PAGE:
Danxia, is a unique red sandstone landform that was listed as a UNESCO heritage site.
It is also called Danxia landform of China, is the general name of the unique type of landscapes, Danxia landform, formed from red sandstone and characterised by steep cliffs, which are caused by endogenous forces (including uplift) and exogenous forces (including weathering and erosion).
The word “Danxia” actually comes from Mount Danxia, located in Renhua County of Guangdong Province, where the most famous examples of the Danxia landform is seen.
The Great Wall, one of the greatest wonders of the world, was listed as a World Heritage by UNESCO in 1987.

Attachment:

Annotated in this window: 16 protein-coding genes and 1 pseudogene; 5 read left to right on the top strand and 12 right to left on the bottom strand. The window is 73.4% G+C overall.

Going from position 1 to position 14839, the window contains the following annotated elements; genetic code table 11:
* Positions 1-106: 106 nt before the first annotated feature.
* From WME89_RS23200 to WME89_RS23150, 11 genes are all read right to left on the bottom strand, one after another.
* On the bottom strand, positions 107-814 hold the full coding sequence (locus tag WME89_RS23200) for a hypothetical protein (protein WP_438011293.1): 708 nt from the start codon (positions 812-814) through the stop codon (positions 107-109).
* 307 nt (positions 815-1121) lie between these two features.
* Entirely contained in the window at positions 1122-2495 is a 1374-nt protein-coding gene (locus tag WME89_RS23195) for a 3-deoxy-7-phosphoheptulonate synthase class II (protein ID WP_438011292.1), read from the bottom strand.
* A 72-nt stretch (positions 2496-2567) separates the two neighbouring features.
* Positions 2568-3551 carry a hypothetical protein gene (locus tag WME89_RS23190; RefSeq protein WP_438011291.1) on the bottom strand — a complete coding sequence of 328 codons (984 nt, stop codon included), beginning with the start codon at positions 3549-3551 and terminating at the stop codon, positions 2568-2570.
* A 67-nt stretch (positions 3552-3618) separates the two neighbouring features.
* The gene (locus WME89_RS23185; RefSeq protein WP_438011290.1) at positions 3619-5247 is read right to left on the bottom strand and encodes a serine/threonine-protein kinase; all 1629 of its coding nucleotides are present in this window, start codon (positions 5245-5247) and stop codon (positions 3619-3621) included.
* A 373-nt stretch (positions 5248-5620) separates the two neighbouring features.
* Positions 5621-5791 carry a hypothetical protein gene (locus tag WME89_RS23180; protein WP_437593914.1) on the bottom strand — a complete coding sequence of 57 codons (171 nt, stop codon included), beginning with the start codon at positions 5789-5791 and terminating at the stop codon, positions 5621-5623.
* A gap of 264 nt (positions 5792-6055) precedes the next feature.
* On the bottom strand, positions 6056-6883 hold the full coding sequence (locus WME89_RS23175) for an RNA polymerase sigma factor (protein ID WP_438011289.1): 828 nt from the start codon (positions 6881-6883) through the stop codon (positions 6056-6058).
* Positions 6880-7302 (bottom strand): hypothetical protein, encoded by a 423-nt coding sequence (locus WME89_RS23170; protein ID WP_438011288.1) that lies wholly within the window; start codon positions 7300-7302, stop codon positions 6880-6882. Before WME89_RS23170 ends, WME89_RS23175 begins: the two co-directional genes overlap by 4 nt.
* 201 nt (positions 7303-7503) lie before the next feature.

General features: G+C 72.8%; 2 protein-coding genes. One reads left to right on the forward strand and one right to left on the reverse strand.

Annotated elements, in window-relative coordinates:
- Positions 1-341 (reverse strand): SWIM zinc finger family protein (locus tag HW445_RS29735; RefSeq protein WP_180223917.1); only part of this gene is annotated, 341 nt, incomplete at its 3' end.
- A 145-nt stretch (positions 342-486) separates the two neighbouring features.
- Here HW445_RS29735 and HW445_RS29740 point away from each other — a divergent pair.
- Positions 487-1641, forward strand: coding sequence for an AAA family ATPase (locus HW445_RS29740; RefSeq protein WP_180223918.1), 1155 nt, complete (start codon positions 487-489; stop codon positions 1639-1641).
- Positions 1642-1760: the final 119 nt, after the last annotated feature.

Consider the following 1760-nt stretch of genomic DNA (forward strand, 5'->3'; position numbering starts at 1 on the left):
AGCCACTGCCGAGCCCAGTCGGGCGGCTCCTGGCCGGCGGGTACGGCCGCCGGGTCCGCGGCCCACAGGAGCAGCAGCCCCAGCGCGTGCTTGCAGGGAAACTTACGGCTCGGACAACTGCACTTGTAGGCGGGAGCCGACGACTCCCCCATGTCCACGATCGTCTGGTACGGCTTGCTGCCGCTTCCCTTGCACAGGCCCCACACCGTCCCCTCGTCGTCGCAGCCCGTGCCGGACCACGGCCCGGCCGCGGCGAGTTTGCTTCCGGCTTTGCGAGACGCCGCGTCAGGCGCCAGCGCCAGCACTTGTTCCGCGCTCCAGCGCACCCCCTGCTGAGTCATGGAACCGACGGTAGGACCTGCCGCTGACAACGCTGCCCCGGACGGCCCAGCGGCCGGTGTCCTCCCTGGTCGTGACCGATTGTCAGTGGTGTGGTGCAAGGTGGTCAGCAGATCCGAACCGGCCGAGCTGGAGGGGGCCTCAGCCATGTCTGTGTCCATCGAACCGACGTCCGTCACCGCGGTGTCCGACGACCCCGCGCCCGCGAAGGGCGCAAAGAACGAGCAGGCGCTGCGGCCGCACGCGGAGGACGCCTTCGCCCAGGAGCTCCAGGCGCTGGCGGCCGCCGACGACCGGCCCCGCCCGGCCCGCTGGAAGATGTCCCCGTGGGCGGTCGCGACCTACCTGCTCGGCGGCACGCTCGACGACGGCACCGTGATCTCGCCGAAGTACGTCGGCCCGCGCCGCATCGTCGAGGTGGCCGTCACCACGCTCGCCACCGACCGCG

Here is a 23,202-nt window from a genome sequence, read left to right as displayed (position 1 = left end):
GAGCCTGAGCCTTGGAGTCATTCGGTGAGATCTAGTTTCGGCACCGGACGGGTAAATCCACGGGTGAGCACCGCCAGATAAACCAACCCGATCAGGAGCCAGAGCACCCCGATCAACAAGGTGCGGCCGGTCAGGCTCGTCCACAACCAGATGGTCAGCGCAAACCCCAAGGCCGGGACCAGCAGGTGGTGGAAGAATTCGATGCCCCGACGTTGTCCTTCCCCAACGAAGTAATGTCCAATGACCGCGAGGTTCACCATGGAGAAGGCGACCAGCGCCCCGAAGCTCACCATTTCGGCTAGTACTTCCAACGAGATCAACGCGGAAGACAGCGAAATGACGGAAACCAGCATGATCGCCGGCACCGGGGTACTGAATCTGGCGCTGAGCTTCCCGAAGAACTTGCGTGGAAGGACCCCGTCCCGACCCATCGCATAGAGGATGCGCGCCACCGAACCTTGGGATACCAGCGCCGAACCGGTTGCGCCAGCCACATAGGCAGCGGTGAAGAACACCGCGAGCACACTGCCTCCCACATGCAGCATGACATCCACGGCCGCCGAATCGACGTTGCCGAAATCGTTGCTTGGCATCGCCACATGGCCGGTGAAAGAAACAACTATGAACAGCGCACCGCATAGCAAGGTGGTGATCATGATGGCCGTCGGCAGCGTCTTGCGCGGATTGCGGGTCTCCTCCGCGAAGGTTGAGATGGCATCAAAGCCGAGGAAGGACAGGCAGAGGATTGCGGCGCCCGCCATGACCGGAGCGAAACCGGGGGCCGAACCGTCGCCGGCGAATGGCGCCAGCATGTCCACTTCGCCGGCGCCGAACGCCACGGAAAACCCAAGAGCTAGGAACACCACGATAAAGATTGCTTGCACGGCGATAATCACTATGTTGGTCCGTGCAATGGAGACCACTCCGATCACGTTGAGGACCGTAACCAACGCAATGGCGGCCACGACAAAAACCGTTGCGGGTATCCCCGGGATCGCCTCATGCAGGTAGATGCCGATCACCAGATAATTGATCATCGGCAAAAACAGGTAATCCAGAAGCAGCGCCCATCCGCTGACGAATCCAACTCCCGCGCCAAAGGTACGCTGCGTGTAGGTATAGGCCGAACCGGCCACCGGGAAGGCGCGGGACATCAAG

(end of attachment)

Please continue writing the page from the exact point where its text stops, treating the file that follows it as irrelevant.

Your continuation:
The Great Wall of China spans 6,000km across China and is without a doubt one of the most stunning achievements of mankind.
Construction of the Great Wall began in the fifth century BC during the Warring States period. It continued to be expanded and strengthened up to the sixteenth century. Chinese states had walled their cities early on and these fractured walls became the starting point for the Great Wall when the first emperor, Qin Shi Huang who unified the Chinese empire, joined these loose structures into what would become the Great Wall of China.
Jiaozhou Bay Bridge, located in Qingdao, is the world’s longest bridge over water.
Jiaozhou Bay Bridge (or Qingdao Haiwan Bridge) is 41.58 kilometers long and is supported by over 5,000 pillars. Its amazing structure is also designed to withstand earthquakes, typhoons and ship collisions.
Located east of Nanjing, the Ming Xiaoling Mausoleum is the imperial tomb of Hongwu Emperor (Zhu Yuanzhang) who founded the Mind Dynasty and is the biggest of the Ming tombs – the original wall of the mausoleum was more than 22.5km long.